Giò Crisafulli, a filmmaker and Chief Entertainment Critic for the NOIAFT

Our common ground is that we’ve spent extended periods of time in Italy exploring the land of our origins and really taking in and learning about the good and the bad of our culture.. the bad being the difficult past that our ancestors faced, not just in the South but in all of Italy from the pandemics in the North during the middle ages to the battles in the South that created the poverty our ancestors eventually were forced to flee. 

I began the conversation talking about Pier Paolo Pasolini's "The Gospel According to St. Matthew" and Francesco Rosi’s adaptation of Carlo Levi’s “Christ Stopped at Eboli,” which have both been decades-long learning tools about the land of my family's Italian origins in Basilicata.

I shared a bit about my experience growing up with the classic cinema of the 50s and 60s, and when I was in my 20’s, I wanted to discover the new cinema upon returning from a 6-month stay in Rome. The first movie I remember seeing was Lina Wertmuller’s “Ciao Professore” starring Paolo Villaggio and I think that’s what started my affection for the South.

We also talked about the cinema of Federico Fellini and Vittorio De Sica among others. Watch our conversation and feel free to share your favorite films with us on our social media platforms..

Stream these films that we discussed... Click here to watch a fascinating collection of interviews with Fellini on the Criterion Channel.



Thursday, June 18, 2020

The Ancient Heart of Basilicata Post-Covid

Sergio Ragone in Matera
"In the ancient heart of Basilicata, there is the future of Italy after Covid 19" - By Sergio Ragone

Cinecittà Studios announced today that a new chapter of the infamous Rome film school, Centro Sperimentale di Cinematografia, will open in the ancient stone city of Matera, located in the region of Basilicata. So I thought this would be a good time to share a thoughtful commentary by journalist and author Sergio Ragone whose work we have featured often throughout the years. He writes about the coronavirus pandemic and how it impacted his region and what must be done to continue the progress the Lucani have made in the past decade to build and promote Basilicata.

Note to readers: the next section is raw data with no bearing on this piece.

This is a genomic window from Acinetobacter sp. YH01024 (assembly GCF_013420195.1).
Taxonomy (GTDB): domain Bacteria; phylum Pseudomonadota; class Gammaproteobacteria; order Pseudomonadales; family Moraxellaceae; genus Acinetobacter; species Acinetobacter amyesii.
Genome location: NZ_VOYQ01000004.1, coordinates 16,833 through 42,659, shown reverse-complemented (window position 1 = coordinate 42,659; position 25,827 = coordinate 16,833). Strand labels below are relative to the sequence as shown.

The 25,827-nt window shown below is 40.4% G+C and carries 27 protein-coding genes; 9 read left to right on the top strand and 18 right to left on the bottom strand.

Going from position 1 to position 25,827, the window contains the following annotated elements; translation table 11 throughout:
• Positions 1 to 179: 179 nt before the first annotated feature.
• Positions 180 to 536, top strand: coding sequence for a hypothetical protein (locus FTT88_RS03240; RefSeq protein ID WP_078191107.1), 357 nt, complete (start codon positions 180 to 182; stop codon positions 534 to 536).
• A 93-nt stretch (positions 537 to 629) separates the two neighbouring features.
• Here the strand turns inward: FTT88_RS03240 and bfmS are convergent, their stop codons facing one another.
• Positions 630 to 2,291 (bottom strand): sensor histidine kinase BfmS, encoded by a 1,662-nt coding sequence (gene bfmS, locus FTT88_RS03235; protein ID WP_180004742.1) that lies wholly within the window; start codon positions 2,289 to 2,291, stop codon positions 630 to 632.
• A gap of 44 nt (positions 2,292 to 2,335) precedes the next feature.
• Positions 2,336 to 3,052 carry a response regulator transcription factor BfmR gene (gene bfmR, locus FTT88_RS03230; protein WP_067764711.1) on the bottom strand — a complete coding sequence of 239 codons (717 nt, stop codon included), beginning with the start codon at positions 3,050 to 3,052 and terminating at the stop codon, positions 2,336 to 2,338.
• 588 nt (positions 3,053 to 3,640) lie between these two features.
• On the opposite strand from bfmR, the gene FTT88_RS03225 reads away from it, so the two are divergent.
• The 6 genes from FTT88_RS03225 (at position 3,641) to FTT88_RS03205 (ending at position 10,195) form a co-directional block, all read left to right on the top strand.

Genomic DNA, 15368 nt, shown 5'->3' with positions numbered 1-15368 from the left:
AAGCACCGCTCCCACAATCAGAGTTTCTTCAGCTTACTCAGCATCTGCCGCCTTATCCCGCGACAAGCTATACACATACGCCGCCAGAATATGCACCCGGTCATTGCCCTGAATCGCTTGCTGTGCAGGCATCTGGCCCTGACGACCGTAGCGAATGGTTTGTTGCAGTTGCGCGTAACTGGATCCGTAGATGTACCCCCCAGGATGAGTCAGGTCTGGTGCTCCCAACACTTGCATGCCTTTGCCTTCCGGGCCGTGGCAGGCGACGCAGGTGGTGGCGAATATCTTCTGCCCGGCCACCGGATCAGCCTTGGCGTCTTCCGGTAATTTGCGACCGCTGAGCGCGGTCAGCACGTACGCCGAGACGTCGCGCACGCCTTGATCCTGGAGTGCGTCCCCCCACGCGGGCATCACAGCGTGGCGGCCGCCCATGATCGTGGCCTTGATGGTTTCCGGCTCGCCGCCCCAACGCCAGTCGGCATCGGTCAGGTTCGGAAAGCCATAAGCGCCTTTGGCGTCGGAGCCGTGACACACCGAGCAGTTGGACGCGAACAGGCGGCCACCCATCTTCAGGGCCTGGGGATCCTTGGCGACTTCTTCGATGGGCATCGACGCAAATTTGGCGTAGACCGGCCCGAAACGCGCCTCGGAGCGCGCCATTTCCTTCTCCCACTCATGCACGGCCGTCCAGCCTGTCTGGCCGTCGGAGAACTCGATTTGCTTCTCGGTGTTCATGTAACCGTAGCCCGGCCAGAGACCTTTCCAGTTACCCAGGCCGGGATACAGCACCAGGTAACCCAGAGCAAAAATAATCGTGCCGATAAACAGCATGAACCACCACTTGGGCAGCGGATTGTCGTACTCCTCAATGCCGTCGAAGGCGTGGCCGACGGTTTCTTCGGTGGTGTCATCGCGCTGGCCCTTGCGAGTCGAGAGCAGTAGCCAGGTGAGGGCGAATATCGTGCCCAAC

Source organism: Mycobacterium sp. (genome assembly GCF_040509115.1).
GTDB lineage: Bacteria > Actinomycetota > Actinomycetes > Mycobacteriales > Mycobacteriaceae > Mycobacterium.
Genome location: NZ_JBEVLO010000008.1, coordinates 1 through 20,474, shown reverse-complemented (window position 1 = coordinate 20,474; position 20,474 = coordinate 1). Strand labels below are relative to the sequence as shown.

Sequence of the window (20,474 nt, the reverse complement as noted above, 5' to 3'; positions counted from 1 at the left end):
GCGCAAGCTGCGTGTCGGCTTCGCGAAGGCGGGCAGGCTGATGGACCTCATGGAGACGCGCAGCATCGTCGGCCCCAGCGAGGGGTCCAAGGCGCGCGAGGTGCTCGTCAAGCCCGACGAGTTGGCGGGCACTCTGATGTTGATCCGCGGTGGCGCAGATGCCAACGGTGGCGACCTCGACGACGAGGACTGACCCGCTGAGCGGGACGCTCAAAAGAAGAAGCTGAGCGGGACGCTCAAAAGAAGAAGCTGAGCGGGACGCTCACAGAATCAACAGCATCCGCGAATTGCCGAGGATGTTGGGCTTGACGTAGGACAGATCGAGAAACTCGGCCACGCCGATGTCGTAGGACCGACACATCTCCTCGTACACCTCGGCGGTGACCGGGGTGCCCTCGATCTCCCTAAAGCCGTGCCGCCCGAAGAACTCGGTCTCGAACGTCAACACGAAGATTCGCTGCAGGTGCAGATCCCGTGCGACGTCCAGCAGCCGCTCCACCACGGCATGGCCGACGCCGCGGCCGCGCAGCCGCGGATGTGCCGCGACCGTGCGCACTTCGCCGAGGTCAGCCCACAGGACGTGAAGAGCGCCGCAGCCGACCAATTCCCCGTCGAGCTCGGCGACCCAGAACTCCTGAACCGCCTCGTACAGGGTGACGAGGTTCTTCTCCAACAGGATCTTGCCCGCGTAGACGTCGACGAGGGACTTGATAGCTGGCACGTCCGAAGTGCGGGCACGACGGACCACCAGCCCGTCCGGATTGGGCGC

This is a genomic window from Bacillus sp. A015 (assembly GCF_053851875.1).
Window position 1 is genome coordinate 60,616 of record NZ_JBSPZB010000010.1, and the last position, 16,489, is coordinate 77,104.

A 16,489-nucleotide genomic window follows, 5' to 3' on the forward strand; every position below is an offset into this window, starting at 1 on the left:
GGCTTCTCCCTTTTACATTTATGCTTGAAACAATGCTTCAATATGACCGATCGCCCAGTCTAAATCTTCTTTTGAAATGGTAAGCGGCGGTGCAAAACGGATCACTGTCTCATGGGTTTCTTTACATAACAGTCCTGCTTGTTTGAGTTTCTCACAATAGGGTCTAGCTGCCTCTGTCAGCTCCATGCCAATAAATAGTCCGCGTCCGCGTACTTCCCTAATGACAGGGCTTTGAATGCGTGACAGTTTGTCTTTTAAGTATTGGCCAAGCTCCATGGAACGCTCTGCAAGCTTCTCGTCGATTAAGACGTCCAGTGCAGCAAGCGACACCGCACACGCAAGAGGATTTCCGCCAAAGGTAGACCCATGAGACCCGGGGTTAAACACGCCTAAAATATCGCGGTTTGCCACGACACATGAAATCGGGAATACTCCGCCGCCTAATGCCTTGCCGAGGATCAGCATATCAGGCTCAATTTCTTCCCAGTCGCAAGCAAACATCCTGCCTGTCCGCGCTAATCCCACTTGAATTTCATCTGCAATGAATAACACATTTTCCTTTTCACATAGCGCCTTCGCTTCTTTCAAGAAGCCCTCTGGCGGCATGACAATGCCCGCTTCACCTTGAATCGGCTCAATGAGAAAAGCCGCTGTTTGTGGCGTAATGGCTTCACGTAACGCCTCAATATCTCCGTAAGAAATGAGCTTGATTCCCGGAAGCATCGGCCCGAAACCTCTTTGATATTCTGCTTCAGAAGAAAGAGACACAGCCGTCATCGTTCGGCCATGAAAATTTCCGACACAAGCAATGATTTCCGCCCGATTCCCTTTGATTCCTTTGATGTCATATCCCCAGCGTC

There is an Italy that the narrative of this pandemic has cut out, useless to deny it. It is the Italy of small villages, of provincial cities, far from the red areas and from Milan that has lived, lives and suffers because of the Coronavirus. It is the Italy of small communities, of often forgotten places, which does not enjoy highly innovative services, roads and where the human element is the main element of resistance. Resistance to all the negative things that globalization has produced and that has cut this Italy out of the world. And there is an Italy in the South which, despite its excellent performance, is not told as a model for managing the emergency. We are talking about Basilicata, one of the first regions that recorded 0 in the number of infections and which, thanks above all to the adoption of healthy and respectful behavior by its inhabitants, is showing patience and intelligence in the fight against the invisible enemy. This Basilicata was the land of the 2019 European Capital of Culture, Matera, and is today the ideal place to build a safe and necessary restart to restart the engine of the national economy. Of course, mistakes have also been made in Basilicata and unfortunately many families mourn the death of women and men torn away too early by the virus' fury; just as the economic crisis that threatens to wipe out the legitimate ambitions of many people, companies, innovators and young people who had laid the foundations for a life project to be built in this piece of the South, but photography is making itself felt Lucana of these days bodes well for a passing of Phase 2 and a return, albeit slow, to a much desired normality. The Lucanians are well aware that the game is not over yet, but they have decided to manage the game and not allow the opponent to take too much field. It's not easy, but they don't give up on it.